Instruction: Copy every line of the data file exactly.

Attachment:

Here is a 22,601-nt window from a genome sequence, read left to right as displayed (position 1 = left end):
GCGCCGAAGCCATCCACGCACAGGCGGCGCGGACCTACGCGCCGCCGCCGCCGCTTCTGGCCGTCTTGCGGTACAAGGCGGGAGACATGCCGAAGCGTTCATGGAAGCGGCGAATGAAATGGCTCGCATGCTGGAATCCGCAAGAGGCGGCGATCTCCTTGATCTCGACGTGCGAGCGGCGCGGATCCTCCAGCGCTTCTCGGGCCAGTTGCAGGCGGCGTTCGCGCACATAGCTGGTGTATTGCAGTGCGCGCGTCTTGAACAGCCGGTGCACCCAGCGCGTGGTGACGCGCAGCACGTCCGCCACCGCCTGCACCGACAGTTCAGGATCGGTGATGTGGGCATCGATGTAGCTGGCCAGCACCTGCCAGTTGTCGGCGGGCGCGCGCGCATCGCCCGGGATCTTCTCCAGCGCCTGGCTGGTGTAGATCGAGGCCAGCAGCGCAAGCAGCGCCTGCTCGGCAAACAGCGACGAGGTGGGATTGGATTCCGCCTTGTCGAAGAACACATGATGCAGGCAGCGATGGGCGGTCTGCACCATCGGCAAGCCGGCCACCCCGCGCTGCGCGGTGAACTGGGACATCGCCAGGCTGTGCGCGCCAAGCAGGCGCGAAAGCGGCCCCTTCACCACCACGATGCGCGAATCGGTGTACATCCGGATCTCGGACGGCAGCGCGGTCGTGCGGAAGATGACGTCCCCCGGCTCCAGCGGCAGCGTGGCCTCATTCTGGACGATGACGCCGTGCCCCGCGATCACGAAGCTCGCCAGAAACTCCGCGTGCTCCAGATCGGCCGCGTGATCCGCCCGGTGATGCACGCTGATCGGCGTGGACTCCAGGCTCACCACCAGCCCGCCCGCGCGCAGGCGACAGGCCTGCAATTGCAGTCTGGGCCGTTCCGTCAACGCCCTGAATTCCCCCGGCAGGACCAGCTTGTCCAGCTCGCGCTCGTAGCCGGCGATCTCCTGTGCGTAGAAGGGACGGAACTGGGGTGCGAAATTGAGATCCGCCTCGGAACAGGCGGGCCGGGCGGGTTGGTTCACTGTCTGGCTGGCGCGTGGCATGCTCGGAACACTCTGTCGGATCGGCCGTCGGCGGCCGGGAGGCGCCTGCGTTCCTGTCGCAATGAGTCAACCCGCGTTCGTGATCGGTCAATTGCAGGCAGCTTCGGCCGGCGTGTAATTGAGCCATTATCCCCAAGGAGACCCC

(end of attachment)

Here is a 22,601-nt window from a genome sequence, read left to right as displayed (position 1 = left end):
GCGCCGAAGCCATCCACGCACAGGCGGCGCGGACCTACGCGCCGCCGCCGCCGCTTCTGGCCGTCTTGCGGTACAAGGCGGGAGACATGCCGAAGCGTTCATGGAAGCGGCGAATGAAATGGCTCGCATGCTGGAATCCGCAAGAGGCGGCGATCTCCTTGATCTCGACGTGCGAGCGGCGCGGATCCTCCAGCGCTTCTCGGGCCAGTTGCAGGCGGCGTTCGCGCACATAGCTGGTGTATTGCAGTGCGCGCGTCTTGAACAGCCGGTGCACCCAGCGCGTGGTGACGCGCAGCACGTCCGCCACCGCCTGCACCGACAGTTCAGGATCGGTGATGTGGGCATCGATGTAGCTGGCCAGCACCTGCCAGTTGTCGGCGGGCGCGCGCGCATCGCCCGGGATCTTCTCCAGCGCCTGGCTGGTGTAGATCGAGGCCAGCAGCGCAAGCAGCGCCTGCTCGGCAAACAGCGACGAGGTGGGATTGGATTCCGCCTTGTCGAAGAACACATGATGCAGGCAGCGATGGGCGGTCTGCACCATCGGCAAGCCGGCCACCCCGCGCTGCGCGGTGAACTGGGACATCGCCAGGCTGTGCGCGCCAAGCAGGCGCGAAAGCGGCCCCTTCACCACCACGATGCGCGAATCGGTGTACATCCGGATCTCGGACGGCAGCGCGGTCGTGCGGAAGATGACGTCCCCCGGCTCCAGCGGCAGCGTGGCCTCATTCTGGACGATGACGCCGTGCCCCGCGATCACGAAGCTCGCCAGAAACTCCGCGTGCTCCAGATCGGCCGCGTGATCCGCCCGGTGATGCACGCTGATCGGCGTGGACTCCAGGCTCACCACCAGCCCGCCCGCGCGCAGGCGACAGGCCTGCAATTGCAGTCTGGGCCGTTCCGTCAACGCCCTGAATTCCCCCGGCAGGACCAGCTTGTCCAGCTCGCGCTCGTAGCCGGCGATCTCCTGTGCGTAGAAGGGACGGAACTGGGGTGCGAAATTGAGATCCGCCTCGGAACAGGCGGGCCGGGCGGGTTGGTTCACTGTCTGGCTGGCGCGTGGCATGCTCGGAACACTCTGTCGGATCGGCCGTCGGCGGCCGGGAGGCGCCTGCGTTCCTGTCGCAATGAGTCAACCCGCGTTCGTGATCGGTCAATTGCAGGCAGCTTCGGCCGGCGTGTAATTGAGCCATTATCCCCAAGGAGACCCC